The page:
Yesterday, I received yet another polite message from Draft2Digital, a creator and distributor of eBooks that is being explored by Old Salt Press.
Unusually, it was not their usual prompt attention to a technical question, but an announcement of an emergency.
Dear JOAN DRUETT:
This afternoon Barnes & Noble removed all Draft2Digital titles from sale without warning. Within hours we resolved the issue, but it will take their support team some time to return these books to the Barnes & Noble bookstore.
We recognize that this represents not only an inconvenience, but a significant financial setback for you. You have our sincerest apologies. We are doing everything within our power to resolve the situation quickly, but until we do, your titles may be unavailable for purchase.
We are monitoring the affected titles and will notify you by email as they return to sale. Thank you for your patience.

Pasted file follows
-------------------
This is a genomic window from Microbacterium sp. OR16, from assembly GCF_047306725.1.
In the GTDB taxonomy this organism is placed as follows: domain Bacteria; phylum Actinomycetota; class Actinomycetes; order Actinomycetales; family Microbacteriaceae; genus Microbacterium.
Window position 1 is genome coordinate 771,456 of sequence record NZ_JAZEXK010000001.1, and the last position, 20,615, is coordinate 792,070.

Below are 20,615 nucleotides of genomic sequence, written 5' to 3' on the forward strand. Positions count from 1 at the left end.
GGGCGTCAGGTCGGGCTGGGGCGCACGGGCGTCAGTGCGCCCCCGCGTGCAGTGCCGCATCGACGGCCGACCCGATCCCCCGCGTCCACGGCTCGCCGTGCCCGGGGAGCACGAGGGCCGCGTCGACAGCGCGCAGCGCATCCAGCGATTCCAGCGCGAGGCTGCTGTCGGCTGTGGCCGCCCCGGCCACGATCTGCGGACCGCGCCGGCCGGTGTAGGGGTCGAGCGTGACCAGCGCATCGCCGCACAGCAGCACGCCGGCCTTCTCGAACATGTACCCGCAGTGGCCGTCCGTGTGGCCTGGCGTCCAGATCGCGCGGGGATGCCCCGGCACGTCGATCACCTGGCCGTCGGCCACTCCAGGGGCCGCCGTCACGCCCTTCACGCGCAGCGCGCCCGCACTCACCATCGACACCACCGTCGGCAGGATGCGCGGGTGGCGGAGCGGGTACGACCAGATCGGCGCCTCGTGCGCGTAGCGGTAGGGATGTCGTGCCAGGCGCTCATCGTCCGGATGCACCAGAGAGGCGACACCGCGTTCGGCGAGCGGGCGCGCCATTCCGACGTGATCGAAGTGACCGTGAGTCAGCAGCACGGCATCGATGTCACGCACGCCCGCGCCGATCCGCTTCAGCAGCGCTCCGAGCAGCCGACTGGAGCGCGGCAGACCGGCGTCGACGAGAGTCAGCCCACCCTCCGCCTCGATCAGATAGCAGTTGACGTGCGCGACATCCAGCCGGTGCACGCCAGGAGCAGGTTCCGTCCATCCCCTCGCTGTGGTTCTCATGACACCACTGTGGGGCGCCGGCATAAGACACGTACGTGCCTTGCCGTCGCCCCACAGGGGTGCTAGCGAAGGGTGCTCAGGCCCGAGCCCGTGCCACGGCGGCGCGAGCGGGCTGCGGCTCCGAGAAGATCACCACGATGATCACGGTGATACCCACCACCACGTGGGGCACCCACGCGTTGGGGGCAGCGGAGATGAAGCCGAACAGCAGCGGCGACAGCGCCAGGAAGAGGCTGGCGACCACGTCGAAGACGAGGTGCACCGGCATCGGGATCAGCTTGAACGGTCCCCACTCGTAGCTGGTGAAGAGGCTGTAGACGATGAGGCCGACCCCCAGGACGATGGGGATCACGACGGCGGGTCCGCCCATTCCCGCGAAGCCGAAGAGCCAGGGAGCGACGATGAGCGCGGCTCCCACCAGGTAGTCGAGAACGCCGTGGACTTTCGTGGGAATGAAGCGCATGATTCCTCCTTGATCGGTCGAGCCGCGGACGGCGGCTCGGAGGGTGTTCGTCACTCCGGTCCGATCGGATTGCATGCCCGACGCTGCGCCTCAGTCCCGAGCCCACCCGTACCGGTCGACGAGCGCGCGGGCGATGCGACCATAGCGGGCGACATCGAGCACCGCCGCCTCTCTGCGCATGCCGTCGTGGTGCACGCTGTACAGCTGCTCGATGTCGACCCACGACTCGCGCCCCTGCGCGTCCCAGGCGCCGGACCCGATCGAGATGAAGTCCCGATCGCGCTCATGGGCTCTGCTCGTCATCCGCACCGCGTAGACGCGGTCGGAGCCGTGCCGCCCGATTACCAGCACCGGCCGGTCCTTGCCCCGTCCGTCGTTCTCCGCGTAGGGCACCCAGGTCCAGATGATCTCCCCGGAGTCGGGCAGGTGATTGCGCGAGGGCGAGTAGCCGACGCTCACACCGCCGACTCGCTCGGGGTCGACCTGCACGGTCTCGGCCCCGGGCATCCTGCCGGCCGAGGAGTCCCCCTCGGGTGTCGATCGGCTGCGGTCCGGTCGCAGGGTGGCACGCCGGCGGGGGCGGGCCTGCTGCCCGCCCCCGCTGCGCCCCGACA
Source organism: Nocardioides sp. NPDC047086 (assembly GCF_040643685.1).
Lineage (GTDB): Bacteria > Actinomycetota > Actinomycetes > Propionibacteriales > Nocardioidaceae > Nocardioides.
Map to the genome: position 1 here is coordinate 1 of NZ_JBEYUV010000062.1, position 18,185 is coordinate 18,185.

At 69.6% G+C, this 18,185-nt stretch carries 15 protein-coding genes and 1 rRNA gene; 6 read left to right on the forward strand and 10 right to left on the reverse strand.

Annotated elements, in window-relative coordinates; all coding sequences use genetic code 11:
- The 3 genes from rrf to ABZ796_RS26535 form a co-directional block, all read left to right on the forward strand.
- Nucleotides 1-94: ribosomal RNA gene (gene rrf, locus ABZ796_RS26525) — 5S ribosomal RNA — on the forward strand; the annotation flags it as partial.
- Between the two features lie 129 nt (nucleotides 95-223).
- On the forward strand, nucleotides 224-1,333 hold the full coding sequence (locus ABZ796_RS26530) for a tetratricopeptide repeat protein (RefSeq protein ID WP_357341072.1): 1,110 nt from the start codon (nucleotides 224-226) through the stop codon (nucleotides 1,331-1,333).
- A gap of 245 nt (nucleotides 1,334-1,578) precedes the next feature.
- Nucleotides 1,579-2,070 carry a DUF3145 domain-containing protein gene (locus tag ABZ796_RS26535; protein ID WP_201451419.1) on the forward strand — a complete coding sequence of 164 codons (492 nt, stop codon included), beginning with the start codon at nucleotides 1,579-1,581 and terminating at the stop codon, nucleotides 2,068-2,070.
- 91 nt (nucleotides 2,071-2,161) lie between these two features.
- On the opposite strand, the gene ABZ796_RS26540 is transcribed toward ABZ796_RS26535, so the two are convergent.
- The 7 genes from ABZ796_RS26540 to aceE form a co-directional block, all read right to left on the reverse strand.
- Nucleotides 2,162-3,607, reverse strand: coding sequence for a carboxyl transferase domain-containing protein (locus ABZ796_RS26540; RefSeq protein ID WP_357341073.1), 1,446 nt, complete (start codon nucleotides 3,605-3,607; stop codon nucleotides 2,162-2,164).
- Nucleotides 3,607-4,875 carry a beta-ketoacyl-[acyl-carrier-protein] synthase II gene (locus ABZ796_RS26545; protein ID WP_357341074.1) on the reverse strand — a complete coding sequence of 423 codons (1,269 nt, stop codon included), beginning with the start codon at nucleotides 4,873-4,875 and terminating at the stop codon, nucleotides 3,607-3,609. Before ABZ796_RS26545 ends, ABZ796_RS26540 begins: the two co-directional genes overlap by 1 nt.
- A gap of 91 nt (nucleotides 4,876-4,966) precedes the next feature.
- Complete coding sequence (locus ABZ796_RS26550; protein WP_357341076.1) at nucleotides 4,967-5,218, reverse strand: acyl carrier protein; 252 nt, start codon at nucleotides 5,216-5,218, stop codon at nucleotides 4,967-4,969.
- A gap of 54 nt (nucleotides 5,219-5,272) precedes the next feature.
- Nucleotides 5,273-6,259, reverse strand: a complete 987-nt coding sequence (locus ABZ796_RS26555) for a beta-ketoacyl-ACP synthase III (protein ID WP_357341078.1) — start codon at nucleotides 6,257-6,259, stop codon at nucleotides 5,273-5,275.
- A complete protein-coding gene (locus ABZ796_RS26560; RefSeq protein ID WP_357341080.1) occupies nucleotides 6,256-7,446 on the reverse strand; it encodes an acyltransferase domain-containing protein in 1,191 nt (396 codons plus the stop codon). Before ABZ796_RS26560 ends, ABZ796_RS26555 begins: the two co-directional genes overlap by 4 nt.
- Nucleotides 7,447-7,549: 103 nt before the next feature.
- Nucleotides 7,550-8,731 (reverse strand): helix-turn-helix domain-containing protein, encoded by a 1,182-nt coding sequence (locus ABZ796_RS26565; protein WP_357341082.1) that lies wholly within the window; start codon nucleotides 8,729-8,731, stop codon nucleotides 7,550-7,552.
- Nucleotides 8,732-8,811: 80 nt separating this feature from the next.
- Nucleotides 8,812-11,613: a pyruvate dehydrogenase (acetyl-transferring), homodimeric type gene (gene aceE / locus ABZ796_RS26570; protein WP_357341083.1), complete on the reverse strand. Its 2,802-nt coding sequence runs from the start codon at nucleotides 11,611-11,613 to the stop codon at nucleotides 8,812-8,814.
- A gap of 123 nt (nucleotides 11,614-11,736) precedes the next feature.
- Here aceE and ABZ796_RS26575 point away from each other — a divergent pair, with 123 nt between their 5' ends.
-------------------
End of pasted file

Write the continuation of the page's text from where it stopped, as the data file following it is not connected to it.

President and CEO
True to their word, the extremely efficient D2D gurus had the Old Salt Press books up on Nook within hours. But was D2D the only firm involved, or did it affect others (like smashwords) as well?
I don't know. Nor do I know why it happened. Presumably it was a technical glitch.
But it's one more instance of the terrible time they are having over at B&N.
As Jeremy Greenfield over at Digital Book World meditates, they are experiencing a very rough summer.
The company had a bad earnings report followed by the announcement of a plan to shutter its homegrown tablet business. Then it jettisoned its CEO.
So, what’s next? According to one observer, the best option might just be to divest Nook to Microsoft (assuming that’s an option) and focus on managing the decline of the bricks-and-mortar retail operation.
With fairly strong EBITDA numbers in its last fiscal year (the retail and college bookstores netting nearly half a billion dollars in profit), it might not be a “decline” that needs managing. A slowdown in the U.S. in the growth of the ebook business and the deterioration of the print book business means it might just be the right time for bookstores to make a little bit of a comeback, he says.
And that would be a very good thing. The last thing the industry wants is for another major bricks-and-mortar chain to collapse.